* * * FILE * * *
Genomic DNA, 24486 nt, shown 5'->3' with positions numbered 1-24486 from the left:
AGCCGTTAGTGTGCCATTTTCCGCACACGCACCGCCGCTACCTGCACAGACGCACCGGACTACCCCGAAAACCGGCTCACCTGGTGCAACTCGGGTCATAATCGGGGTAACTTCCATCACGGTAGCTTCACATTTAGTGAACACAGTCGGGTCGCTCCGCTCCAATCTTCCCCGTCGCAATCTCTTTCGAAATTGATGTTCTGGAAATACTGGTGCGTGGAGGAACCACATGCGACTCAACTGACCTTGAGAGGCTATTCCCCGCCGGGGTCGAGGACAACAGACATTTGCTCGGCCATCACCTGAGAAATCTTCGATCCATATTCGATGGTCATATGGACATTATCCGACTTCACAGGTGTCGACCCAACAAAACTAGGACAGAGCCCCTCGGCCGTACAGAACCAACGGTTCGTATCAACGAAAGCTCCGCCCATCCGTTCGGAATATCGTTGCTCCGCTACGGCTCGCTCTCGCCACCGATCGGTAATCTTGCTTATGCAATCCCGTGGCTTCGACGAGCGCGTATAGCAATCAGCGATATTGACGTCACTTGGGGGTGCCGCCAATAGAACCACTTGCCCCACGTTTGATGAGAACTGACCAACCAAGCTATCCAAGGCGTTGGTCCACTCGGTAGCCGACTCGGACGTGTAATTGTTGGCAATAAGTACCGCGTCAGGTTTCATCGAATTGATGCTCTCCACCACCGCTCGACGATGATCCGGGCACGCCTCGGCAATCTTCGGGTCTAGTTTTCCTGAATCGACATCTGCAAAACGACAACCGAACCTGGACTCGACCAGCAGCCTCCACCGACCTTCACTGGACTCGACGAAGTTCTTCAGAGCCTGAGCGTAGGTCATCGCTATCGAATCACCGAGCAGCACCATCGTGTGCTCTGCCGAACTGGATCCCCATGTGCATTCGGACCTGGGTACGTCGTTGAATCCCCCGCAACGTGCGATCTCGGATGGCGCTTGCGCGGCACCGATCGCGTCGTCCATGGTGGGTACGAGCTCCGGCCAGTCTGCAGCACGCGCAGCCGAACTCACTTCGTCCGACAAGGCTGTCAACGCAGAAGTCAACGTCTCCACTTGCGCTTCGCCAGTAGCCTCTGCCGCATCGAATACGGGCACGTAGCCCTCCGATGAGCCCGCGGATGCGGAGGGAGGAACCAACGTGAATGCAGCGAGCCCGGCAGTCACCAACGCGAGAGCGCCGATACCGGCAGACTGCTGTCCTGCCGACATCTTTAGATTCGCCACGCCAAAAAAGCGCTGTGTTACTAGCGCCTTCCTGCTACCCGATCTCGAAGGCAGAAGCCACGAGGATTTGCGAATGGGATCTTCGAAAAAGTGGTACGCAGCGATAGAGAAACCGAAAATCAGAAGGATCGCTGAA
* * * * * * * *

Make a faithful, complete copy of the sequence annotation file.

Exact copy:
Genomic DNA, 24486 nt, shown 5'->3' with positions numbered 1-24486 from the left:
AGCCGTTAGTGTGCCATTTTCCGCACACGCACCGCCGCTACCTGCACAGACGCACCGGACTACCCCGAAAACCGGCTCACCTGGTGCAACTCGGGTCATAATCGGGGTAACTTCCATCACGGTAGCTTCACATTTAGTGAACACAGTCGGGTCGCTCCGCTCCAATCTTCCCCGTCGCAATCTCTTTCGAAATTGATGTTCTGGAAATACTGGTGCGTGGAGGAACCACATGCGACTCAACTGACCTTGAGAGGCTATTCCCCGCCGGGGTCGAGGACAACAGACATTTGCTCGGCCATCACCTGAGAAATCTTCGATCCATATTCGATGGTCATATGGACATTATCCGACTTCACAGGTGTCGACCCAACAAAACTAGGACAGAGCCCCTCGGCCGTACAGAACCAACGGTTCGTATCAACGAAAGCTCCGCCCATCCGTTCGGAATATCGTTGCTCCGCTACGGCTCGCTCTCGCCACCGATCGGTAATCTTGCTTATGCAATCCCGTGGCTTCGACGAGCGCGTATAGCAATCAGCGATATTGACGTCACTTGGGGGTGCCGCCAATAGAACCACTTGCCCCACGTTTGATGAGAACTGACCAACCAAGCTATCCAAGGCGTTGGTCCACTCGGTAGCCGACTCGGACGTGTAATTGTTGGCAATAAGTACCGCGTCAGGTTTCATCGAATTGATGCTCTCCACCACCGCTCGACGATGATCCGGGCACGCCTCGGCAATCTTCGGGTCTAGTTTTCCTGAATCGACATCTGCAAAACGACAACCGAACCTGGACTCGACCAGCAGCCTCCACCGACCTTCACTGGACTCGACGAAGTTCTTCAGAGCCTGAGCGTAGGTCATCGCTATCGAATCACCGAGCAGCACCATCGTGTGCTCTGCCGAACTGGATCCCCATGTGCATTCGGACCTGGGTACGTCGTTGAATCCCCCGCAACGTGCGATCTCGGATGGCGCTTGCGCGGCACCGATCGCGTCGTCCATGGTGGGTACGAGCTCCGGCCAGTCTGCAGCACGCGCAGCCGAACTCACTTCGTCCGACAAGGCTGTCAACGCAGAAGTCAACGTCTCCACTTGCGCTTCGCCAGTAGCCTCTGCCGCATCGAATACGGGCACGTAGCCCTCCGATGAGCCCGCGGATGCGGAGGGAGGAACCAACGTGAATGCAGCGAGCCCGGCAGTCACCAACGCGAGAGCGCCGATACCGGCAGACTGCTGTCCTGCCGACATCTTTAGATTCGCCACGCCAAAAAAGCGCTGTGTTACTAGCGCCTTCCTGCTACCCGATCTCGAAGGCAGAAGCCACGAGGATTTGCGAATGGGATCTTCGAAAAAGTGGTACGCAGCGATAGAGAAACCGAAAATCAGAAGGATCGCTGAA